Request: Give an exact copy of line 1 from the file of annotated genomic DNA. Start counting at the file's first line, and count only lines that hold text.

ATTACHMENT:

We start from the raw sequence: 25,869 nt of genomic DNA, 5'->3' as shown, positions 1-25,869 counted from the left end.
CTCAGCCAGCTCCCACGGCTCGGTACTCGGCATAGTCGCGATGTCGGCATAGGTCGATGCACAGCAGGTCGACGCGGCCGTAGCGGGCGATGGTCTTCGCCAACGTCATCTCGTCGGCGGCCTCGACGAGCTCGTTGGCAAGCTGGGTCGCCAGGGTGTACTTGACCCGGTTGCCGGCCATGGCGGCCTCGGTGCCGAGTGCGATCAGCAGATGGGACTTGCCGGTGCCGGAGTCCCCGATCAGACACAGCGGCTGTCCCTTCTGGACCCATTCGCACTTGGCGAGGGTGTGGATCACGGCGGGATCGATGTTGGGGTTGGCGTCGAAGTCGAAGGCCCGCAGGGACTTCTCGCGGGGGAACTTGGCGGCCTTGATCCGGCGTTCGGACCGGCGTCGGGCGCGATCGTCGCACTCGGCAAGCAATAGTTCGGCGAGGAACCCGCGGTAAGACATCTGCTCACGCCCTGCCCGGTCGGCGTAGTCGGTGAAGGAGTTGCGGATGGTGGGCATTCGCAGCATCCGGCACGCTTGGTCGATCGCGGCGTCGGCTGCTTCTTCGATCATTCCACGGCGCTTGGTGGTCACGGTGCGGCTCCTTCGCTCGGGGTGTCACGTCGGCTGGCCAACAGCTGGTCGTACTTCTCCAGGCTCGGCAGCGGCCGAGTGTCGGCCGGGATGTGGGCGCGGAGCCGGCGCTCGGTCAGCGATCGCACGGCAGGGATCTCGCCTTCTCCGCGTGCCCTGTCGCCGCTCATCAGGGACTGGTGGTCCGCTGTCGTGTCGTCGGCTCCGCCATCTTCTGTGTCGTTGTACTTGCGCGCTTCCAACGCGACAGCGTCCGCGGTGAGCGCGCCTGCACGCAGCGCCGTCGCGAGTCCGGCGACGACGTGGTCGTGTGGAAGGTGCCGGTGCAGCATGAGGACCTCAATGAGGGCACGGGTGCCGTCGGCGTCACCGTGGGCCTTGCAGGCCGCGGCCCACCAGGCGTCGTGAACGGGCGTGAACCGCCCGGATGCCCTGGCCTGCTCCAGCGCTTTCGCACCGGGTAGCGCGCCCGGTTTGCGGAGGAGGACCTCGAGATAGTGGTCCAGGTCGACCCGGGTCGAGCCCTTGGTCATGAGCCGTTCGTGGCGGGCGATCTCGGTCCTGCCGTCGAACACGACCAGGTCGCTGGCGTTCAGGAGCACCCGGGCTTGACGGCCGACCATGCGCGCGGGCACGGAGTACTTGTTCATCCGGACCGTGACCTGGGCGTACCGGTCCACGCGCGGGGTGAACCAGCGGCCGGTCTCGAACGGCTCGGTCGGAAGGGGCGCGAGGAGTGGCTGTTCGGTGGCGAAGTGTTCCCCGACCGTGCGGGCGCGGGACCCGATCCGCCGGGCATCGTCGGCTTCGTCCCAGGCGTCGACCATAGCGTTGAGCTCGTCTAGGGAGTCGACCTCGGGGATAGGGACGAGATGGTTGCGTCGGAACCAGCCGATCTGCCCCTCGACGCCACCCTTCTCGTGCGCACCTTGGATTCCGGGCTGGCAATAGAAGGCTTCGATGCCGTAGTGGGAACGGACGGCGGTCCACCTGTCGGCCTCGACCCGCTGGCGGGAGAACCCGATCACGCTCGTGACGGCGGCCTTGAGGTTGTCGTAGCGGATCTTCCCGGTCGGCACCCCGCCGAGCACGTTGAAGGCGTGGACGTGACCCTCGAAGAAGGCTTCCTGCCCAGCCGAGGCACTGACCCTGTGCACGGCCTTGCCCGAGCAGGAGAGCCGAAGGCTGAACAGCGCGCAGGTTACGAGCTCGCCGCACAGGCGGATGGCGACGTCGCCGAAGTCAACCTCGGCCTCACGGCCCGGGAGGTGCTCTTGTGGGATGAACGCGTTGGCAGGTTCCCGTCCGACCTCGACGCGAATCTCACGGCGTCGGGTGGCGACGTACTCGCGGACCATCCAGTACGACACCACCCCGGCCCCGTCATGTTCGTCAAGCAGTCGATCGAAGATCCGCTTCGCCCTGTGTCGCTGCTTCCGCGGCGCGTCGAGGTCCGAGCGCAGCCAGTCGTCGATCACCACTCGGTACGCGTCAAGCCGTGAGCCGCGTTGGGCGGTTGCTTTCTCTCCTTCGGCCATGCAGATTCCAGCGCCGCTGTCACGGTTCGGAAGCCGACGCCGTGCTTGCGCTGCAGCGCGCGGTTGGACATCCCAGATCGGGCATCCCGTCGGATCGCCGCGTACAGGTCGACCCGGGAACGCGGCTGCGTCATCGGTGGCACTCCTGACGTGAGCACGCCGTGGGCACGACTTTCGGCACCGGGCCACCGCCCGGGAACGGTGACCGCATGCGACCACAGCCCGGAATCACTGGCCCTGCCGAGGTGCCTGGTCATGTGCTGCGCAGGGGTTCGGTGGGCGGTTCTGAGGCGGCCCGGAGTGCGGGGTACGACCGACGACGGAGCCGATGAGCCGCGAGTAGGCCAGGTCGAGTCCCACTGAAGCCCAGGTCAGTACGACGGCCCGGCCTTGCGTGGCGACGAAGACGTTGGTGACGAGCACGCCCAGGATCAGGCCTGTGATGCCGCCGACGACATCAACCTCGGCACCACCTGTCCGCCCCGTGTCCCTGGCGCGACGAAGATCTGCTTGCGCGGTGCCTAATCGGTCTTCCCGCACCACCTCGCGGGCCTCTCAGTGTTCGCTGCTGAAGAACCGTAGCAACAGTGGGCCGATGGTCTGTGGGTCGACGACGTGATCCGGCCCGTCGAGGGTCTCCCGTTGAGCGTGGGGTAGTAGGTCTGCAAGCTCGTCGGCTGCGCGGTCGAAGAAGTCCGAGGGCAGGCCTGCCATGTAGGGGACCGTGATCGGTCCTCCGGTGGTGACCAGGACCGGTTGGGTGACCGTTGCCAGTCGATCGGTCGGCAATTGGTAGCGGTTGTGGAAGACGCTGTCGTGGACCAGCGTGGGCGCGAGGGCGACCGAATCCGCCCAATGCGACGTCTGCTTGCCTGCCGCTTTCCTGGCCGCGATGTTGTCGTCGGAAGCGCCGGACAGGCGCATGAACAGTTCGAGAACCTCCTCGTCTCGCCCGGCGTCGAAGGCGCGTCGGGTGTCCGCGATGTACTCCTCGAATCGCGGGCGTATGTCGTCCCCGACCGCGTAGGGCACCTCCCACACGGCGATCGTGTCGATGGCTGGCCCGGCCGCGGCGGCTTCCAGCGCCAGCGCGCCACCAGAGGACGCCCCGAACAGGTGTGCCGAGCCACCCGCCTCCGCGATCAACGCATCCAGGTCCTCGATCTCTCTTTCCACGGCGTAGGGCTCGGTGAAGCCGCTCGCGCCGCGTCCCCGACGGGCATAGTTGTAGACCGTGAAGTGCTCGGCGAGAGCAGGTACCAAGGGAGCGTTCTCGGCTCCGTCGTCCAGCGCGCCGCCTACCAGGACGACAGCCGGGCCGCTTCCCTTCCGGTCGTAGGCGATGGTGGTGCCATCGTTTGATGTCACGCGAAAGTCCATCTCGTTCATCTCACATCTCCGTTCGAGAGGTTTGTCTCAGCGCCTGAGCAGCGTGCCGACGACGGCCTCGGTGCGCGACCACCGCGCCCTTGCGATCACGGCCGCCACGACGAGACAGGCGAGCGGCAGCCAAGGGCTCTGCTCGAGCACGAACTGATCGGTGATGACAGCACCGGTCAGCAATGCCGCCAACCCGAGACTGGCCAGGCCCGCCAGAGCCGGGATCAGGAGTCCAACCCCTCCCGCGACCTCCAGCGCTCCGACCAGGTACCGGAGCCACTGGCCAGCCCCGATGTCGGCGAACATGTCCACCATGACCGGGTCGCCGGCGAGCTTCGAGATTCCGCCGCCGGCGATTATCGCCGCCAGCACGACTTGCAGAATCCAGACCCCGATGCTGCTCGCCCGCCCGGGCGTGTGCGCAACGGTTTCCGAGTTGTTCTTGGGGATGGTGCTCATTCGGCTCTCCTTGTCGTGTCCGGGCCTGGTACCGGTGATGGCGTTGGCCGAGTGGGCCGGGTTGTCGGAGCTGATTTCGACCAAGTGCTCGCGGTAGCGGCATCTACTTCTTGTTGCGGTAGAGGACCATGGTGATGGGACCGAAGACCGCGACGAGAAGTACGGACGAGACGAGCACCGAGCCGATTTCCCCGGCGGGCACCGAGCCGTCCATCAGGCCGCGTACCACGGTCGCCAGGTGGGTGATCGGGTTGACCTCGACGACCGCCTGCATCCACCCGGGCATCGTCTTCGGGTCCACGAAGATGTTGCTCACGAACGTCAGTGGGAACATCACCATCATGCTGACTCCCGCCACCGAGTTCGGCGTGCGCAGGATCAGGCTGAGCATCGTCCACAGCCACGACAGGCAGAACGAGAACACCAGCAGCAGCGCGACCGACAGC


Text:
We start from the raw sequence: 25,869 nt of genomic DNA, 5'->3' as shown, positions 1-25,869 counted from the left end.